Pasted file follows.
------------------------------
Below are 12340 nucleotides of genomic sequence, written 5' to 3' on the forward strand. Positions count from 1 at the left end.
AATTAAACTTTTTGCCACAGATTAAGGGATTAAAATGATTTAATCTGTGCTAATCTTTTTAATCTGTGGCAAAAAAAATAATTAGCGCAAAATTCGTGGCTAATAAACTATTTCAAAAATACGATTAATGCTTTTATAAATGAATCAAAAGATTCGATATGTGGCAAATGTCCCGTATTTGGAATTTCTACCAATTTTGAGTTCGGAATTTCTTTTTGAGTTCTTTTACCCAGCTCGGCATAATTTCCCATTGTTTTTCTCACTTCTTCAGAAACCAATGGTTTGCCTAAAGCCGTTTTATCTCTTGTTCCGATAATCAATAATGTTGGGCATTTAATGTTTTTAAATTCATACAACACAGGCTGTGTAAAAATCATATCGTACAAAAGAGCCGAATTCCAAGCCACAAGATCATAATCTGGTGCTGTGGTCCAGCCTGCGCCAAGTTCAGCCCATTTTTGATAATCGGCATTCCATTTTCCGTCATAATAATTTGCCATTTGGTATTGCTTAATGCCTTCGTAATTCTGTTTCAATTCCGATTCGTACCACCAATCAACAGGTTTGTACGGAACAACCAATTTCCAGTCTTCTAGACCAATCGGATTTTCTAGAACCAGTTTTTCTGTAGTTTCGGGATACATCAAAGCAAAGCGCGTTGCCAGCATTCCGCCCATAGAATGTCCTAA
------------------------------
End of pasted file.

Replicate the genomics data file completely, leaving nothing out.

Below are 12340 nucleotides of genomic sequence, written 5' to 3' on the forward strand. Positions count from 1 at the left end.
AATTAAACTTTTTGCCACAGATTAAGGGATTAAAATGATTTAATCTGTGCTAATCTTTTTAATCTGTGGCAAAAAAAATAATTAGCGCAAAATTCGTGGCTAATAAACTATTTCAAAAATACGATTAATGCTTTTATAAATGAATCAAAAGATTCGATATGTGGCAAATGTCCCGTATTTGGAATTTCTACCAATTTTGAGTTCGGAATTTCTTTTTGAGTTCTTTTACCCAGCTCGGCATAATTTCCCATTGTTTTTCTCACTTCTTCAGAAACCAATGGTTTGCCTAAAGCCGTTTTATCTCTTGTTCCGATAATCAATAATGTTGGGCATTTAATGTTTTTAAATTCATACAACACAGGCTGTGTAAAAATCATATCGTACAAAAGAGCCGAATTCCAAGCCACAAGATCATAATCTGGTGCTGTGGTCCAGCCTGCGCCAAGTTCAGCCCATTTTTGATAATCGGCATTCCATTTTCCGTCATAATAATTTGCCATTTGGTATTGCTTAATGCCTTCGTAATTCTGTTTCAATTCCGATTCGTACCACCAATCAACAGGTTTGTACGGAACAACCAATTTCCAGTCTTCTAGACCAATCGGATTTTCTAGAACCAGTTTTTCTGTAGTTTCGGGATACATCAAAGCAAAGCGCGTTGCCAGCATTCCGCCCATAGAATGTCCTAA